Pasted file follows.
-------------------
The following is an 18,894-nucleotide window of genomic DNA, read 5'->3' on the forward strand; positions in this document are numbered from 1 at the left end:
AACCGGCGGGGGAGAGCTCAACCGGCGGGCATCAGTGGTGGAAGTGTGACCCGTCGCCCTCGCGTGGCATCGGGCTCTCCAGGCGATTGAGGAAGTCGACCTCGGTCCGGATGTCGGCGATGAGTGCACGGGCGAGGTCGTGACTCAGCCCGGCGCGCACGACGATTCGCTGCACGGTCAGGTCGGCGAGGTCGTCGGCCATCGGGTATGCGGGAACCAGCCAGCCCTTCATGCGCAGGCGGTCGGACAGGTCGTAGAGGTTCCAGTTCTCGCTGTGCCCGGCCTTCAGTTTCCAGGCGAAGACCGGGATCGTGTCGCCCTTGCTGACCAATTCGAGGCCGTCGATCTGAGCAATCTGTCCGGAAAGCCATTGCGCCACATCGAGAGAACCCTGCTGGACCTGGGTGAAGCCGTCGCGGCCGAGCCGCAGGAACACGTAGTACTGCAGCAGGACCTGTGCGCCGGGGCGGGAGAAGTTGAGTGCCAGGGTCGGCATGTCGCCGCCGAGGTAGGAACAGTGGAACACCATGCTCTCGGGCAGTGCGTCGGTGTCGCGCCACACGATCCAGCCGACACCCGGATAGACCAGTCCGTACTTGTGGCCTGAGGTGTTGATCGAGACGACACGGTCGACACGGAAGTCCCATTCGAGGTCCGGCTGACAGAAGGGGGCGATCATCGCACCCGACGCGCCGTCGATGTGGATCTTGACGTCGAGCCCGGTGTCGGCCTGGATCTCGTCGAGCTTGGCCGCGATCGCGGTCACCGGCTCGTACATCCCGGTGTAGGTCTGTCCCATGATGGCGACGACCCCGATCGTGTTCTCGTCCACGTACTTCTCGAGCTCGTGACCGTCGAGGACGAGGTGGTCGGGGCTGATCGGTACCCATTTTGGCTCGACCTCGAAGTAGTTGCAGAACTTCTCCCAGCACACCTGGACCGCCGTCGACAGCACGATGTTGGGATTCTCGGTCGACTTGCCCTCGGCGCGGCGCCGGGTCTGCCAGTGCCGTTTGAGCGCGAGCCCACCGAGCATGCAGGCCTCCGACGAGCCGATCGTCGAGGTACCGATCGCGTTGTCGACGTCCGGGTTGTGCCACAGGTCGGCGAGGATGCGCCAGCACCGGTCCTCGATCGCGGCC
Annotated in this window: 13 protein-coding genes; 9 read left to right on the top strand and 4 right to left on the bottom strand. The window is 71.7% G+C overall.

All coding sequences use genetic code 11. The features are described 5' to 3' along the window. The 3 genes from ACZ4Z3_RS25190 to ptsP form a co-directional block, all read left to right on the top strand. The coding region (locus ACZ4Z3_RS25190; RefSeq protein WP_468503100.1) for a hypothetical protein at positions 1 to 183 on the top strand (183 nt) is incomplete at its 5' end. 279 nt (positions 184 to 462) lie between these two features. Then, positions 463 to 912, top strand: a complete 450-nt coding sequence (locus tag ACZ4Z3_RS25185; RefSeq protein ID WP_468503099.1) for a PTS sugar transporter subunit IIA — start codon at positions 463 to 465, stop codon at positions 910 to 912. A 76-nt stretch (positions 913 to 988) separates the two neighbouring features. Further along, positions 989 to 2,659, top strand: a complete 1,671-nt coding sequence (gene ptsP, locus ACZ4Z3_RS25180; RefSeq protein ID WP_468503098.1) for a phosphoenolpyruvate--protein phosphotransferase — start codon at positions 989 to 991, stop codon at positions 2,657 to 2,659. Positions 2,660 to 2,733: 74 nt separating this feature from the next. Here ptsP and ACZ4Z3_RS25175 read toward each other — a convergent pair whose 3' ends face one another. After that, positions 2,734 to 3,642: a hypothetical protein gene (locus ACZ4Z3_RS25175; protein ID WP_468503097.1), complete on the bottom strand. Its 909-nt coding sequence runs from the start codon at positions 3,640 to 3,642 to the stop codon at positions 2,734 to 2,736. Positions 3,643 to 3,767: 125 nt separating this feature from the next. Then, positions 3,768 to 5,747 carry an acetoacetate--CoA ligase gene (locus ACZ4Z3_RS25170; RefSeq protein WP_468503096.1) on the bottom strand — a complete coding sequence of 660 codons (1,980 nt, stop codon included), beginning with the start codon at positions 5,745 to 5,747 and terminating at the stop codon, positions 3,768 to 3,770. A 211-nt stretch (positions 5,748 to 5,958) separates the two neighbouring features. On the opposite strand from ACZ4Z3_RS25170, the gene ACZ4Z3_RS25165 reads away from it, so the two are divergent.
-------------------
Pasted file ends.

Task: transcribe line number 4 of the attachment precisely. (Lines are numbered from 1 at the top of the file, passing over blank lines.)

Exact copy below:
All coding sequences use genetic code 11. The features are described 5' to 3' along the window. The 3 genes from ACZ4Z3_RS25190 to ptsP form a co-directional block, all read left to right on the top strand. The coding region (locus ACZ4Z3_RS25190; RefSeq protein WP_468503100.1) for a hypothetical protein at positions 1 to 183 on the top strand (183 nt) is incomplete at its 5' end. 279 nt (positions 184 to 462) lie between these two features. Then, positions 463 to 912, top strand: a complete 450-nt coding sequence (locus tag ACZ4Z3_RS25185; RefSeq protein ID WP_468503099.1) for a PTS sugar transporter subunit IIA — start codon at positions 463 to 465, stop codon at positions 910 to 912. A 76-nt stretch (positions 913 to 988) separates the two neighbouring features. Further along, positions 989 to 2,659, top strand: a complete 1,671-nt coding sequence (gene ptsP, locus ACZ4Z3_RS25180; RefSeq protein ID WP_468503098.1) for a phosphoenolpyruvate--protein phosphotransferase — start codon at positions 989 to 991, stop codon at positions 2,657 to 2,659. Positions 2,660 to 2,733: 74 nt separating this feature from the next. Here ptsP and ACZ4Z3_RS25175 read toward each other — a convergent pair whose 3' ends face one another. After that, positions 2,734 to 3,642: a hypothetical protein gene (locus ACZ4Z3_RS25175; protein ID WP_468503097.1), complete on the bottom strand. Its 909-nt coding sequence runs from the start codon at positions 3,640 to 3,642 to the stop codon at positions 2,734 to 2,736. Positions 3,643 to 3,767: 125 nt separating this feature from the next. Then, positions 3,768 to 5,747 carry an acetoacetate--CoA ligase gene (locus ACZ4Z3_RS25170; RefSeq protein WP_468503096.1) on the bottom strand — a complete coding sequence of 660 codons (1,980 nt, stop codon included), beginning with the start codon at positions 5,745 to 5,747 and terminating at the stop codon, positions 3,768 to 3,770. A 211-nt stretch (positions 5,748 to 5,958) separates the two neighbouring features. On the opposite strand from ACZ4Z3_RS25170, the gene ACZ4Z3_RS25165 reads away from it, so the two are divergent.